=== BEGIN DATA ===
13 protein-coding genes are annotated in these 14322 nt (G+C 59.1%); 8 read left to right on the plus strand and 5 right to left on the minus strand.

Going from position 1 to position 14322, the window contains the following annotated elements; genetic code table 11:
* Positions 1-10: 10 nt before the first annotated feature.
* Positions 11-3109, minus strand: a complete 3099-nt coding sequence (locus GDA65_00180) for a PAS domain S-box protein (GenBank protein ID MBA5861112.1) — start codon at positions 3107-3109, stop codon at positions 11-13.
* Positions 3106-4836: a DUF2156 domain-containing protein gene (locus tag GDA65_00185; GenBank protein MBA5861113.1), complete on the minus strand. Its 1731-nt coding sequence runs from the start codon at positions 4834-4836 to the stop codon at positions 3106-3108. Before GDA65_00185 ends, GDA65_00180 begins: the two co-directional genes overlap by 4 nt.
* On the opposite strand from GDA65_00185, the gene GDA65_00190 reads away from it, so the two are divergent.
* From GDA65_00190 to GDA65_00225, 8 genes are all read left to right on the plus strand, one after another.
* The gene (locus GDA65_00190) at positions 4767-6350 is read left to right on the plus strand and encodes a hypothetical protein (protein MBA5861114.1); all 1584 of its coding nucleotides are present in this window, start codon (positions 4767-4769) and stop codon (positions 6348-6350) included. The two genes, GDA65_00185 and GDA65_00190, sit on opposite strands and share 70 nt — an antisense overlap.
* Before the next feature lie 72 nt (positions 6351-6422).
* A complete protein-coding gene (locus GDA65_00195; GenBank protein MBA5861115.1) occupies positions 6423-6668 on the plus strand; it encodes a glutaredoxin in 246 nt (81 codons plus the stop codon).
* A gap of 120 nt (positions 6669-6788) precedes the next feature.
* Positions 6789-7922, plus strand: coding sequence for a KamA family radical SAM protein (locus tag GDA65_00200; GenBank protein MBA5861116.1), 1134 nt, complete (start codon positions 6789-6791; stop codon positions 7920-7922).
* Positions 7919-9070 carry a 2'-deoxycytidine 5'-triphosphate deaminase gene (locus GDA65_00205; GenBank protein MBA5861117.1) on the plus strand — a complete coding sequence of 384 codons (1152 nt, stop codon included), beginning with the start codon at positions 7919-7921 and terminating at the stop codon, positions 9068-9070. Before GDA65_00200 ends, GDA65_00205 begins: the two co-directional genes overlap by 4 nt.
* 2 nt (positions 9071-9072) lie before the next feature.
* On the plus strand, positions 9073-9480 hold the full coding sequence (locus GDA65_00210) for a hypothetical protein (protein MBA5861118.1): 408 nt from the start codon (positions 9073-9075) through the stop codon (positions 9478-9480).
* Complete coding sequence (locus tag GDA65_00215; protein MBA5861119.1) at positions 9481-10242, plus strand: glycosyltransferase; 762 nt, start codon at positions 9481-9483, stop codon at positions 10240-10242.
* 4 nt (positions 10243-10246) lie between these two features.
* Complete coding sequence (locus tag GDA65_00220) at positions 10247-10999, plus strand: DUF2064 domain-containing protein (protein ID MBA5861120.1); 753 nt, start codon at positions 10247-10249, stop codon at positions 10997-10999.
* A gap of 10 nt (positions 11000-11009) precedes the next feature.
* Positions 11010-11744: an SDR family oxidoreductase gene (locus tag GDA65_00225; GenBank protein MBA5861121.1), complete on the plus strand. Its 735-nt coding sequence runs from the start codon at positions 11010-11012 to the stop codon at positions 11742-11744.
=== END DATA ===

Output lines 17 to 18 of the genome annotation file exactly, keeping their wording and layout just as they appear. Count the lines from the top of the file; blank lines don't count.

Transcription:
* 4 nt (positions 10243-10246) lie between these two features.
* Complete coding sequence (locus tag GDA65_00220) at positions 10247-10999, plus strand: DUF2064 domain-containing protein (protein ID MBA5861120.1); 753 nt, start codon at positions 10247-10249, stop codon at positions 10997-10999.